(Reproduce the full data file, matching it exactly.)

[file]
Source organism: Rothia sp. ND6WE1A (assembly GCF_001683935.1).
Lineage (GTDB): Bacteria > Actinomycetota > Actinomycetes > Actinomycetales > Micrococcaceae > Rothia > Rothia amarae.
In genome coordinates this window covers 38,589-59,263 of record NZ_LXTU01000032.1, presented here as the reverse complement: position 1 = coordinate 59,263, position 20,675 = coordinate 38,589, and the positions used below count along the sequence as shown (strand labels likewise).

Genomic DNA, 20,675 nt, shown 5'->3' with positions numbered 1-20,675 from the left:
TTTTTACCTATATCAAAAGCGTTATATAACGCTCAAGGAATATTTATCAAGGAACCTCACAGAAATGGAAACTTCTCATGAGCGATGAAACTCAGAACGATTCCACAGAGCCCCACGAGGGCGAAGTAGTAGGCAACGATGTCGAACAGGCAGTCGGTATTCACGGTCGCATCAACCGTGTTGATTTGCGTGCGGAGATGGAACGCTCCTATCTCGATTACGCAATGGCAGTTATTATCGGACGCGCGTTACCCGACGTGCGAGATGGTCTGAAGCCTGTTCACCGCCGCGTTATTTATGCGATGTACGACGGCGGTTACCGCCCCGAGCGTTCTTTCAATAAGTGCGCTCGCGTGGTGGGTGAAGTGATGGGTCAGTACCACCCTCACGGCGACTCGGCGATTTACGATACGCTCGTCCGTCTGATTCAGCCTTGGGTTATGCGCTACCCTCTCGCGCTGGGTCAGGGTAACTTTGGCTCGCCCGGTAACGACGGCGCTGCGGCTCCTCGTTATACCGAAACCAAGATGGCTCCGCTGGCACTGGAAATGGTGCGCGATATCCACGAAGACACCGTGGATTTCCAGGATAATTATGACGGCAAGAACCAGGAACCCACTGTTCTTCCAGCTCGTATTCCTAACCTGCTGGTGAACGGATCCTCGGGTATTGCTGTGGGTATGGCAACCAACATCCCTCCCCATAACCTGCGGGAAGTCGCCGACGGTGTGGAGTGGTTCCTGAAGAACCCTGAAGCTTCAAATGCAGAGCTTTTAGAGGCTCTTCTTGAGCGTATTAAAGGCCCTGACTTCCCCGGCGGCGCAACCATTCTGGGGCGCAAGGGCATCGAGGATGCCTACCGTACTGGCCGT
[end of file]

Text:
Source organism: Rothia sp. ND6WE1A (assembly GCF_001683935.1).
Lineage (GTDB): Bacteria > Actinomycetota > Actinomycetes > Actinomycetales > Micrococcaceae > Rothia > Rothia amarae.
In genome coordinates this window covers 38,589-59,263 of record NZ_LXTU01000032.1, presented here as the reverse complement: position 1 = coordinate 59,263, position 20,675 = coordinate 38,589, and the positions used below count along the sequence as shown (strand labels likewise).

Genomic DNA, 20,675 nt, shown 5'->3' with positions numbered 1-20,675 from the left:
TTTTTACCTATATCAAAAGCGTTATATAACGCTCAAGGAATATTTATCAAGGAACCTCACAGAAATGGAAACTTCTCATGAGCGATGAAACTCAGAACGATTCCACAGAGCCCCACGAGGGCGAAGTAGTAGGCAACGATGTCGAACAGGCAGTCGGTATTCACGGTCGCATCAACCGTGTTGATTTGCGTGCGGAGATGGAACGCTCCTATCTCGATTACGCAATGGCAGTTATTATCGGACGCGCGTTACCCGACGTGCGAGATGGTCTGAAGCCTGTTCACCGCCGCGTTATTTATGCGATGTACGACGGCGGTTACCGCCCCGAGCGTTCTTTCAATAAGTGCGCTCGCGTGGTGGGTGAAGTGATGGGTCAGTACCACCCTCACGGCGACTCGGCGATTTACGATACGCTCGTCCGTCTGATTCAGCCTTGGGTTATGCGCTACCCTCTCGCGCTGGGTCAGGGTAACTTTGGCTCGCCCGGTAACGACGGCGCTGCGGCTCCTCGTTATACCGAAACCAAGATGGCTCCGCTGGCACTGGAAATGGTGCGCGATATCCACGAAGACACCGTGGATTTCCAGGATAATTATGACGGCAAGAACCAGGAACCCACTGTTCTTCCAGCTCGTATTCCTAACCTGCTGGTGAACGGATCCTCGGGTATTGCTGTGGGTATGGCAACCAACATCCCTCCCCATAACCTGCGGGAAGTCGCCGACGGTGTGGAGTGGTTCCTGAAGAACCCTGAAGCTTCAAATGCAGAGCTTTTAGAGGCTCTTCTTGAGCGTATTAAAGGCCCTGACTTCCCCGGCGGCGCAACCATTCTGGGGCGCAAGGGCATCGAGGATGCCTACCGTACTGGCCGT